Multiple Subject teacher candidates must score a 2 out of 4 on each of the rubrics of the TSP in order to achieve a passing score. Our program goal is that our teacher candidates score at least a 3 on each component of the TSP.

Displays of Analyzed Data:
Table 2: Teaching Sample Distribution of Scores for Analysis of Student Learning

Semester Score 1 Score 2 Score 3 Score 4 Average Score
Fall 2018
6% 47% 44% 3% 2.5
Spring 2019
(n = 98)
6% 44% 41% 9% 2.5
Fall 2019
(n = 129)
5% 32% 48% 15% 2.7
Spring 2020
(n = 52)
3% 53% 39% 5% 2.5

Link to Full Dataset:  MS FAST Scores TSP

Interpretation of Data:
Data is presented for the Teaching Sample Project- Analysis of Student Learning component for the previous four semesters. The data illustrates that upon program completion candidates demonstrate strong abilities to use data to develop a program report for a student and share that information in an accessible way with families. Consistently over 96% of candidates earn a passing score on this component.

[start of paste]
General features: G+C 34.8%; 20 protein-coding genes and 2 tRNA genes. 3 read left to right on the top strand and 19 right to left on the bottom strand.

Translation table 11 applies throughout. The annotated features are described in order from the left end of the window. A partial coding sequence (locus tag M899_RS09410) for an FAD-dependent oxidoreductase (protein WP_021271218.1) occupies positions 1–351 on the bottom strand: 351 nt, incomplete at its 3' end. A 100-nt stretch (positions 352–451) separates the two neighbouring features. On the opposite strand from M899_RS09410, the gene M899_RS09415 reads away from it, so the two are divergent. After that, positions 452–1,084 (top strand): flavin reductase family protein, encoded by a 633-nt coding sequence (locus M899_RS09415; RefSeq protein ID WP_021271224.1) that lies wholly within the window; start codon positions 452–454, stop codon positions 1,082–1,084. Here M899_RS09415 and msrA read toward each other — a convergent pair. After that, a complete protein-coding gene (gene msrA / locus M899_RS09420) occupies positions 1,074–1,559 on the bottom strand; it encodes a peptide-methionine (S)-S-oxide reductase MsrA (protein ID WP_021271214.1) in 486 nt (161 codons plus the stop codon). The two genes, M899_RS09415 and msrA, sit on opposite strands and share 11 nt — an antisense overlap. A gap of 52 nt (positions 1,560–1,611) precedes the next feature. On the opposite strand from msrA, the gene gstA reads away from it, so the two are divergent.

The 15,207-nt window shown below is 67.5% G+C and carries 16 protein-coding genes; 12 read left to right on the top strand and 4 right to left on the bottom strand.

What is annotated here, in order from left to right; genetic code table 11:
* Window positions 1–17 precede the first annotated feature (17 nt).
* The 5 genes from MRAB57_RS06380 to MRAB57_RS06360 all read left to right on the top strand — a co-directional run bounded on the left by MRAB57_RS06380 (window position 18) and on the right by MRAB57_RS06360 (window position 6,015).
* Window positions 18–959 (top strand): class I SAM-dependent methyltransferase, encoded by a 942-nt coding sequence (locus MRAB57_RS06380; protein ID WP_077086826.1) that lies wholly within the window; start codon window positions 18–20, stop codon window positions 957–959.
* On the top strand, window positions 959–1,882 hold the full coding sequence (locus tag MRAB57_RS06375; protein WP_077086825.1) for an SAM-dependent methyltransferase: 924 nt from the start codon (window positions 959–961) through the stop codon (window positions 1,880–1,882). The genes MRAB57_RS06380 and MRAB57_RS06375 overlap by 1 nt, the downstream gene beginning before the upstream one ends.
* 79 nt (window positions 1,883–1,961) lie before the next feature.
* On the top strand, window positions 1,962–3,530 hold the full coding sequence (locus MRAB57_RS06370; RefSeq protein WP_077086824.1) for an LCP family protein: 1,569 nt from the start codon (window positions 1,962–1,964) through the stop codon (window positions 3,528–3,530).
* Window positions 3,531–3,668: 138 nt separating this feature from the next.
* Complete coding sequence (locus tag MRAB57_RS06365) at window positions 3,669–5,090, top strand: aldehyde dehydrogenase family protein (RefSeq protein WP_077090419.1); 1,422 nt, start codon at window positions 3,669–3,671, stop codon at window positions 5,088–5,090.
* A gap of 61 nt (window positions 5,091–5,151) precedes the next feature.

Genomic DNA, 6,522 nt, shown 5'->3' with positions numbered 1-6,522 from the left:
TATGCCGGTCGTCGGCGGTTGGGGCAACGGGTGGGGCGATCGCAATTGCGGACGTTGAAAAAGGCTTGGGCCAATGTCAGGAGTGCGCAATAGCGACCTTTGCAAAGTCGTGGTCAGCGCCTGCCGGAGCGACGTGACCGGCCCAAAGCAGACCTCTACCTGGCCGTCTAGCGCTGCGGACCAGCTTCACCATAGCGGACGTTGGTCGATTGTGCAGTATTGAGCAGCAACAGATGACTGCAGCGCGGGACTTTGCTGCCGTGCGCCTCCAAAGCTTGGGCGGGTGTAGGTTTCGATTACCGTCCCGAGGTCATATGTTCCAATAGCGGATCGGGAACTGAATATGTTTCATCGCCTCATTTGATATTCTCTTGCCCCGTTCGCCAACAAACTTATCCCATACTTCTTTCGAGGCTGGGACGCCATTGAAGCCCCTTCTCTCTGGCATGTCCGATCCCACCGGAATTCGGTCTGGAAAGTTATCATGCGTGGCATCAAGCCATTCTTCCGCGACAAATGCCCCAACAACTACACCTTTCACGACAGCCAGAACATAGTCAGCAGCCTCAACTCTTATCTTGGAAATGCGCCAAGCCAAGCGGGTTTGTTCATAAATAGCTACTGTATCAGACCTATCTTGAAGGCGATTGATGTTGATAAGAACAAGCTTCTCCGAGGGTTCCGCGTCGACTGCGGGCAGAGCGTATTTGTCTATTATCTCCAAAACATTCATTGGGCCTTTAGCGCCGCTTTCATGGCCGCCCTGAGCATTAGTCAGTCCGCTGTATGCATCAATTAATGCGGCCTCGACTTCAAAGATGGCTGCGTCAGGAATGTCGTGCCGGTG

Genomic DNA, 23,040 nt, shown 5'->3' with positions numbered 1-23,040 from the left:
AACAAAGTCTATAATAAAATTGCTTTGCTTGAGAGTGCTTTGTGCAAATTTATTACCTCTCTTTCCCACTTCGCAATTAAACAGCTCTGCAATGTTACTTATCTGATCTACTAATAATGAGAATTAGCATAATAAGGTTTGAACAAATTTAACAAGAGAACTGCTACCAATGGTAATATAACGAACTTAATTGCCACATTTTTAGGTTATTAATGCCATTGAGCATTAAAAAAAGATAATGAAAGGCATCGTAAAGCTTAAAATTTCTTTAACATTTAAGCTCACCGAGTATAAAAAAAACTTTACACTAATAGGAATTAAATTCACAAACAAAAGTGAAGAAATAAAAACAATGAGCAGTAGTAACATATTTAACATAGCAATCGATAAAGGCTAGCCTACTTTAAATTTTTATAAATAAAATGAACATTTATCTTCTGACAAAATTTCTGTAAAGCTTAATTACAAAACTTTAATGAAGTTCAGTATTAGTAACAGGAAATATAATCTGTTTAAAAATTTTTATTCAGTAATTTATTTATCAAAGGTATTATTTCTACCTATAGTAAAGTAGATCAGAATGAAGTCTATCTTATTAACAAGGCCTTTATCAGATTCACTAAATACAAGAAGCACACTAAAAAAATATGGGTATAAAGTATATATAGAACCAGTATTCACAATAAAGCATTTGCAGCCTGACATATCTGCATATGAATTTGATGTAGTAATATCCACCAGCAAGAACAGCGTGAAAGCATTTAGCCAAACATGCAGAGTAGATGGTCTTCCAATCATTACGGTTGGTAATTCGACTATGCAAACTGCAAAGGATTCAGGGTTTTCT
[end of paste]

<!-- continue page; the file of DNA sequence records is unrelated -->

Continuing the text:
Next Steps: 
Focus: Need to address the program completers’ ability to communicate orally with parents/guardians in an effective manner.   

In order to address what we found, we will . . .

  • Invite program faculty and district partners into conversations about how we prepare program completers to be day one ready to work collaboratively with families to support student learning.

Work together to reflect on…

What does this look like in practice? How can we build in more clinical experiences that build new teacher confidence in working with families? What change ideas can we test out and study? Review data together and discuss what additional data is needed to help us develop interpretations that increase our confidence and decision-making. 

To evaluate our efforts in this area, we will . . .

  • Strengthen the datasets that we currently have to assess this area:
    • Invite two more district partners to support data sharing of induction data including discussing their induction practices and data collection procedures.
    • Ask Fresno Unified about receiving induction data by item-level analysis and for program completers by year of service in the district (Year 1, Year 2, Year 3 and Year 5).   
    • Work with our district partners to develop a strategy to increase CCTC employer survey response rates.

Aspect B →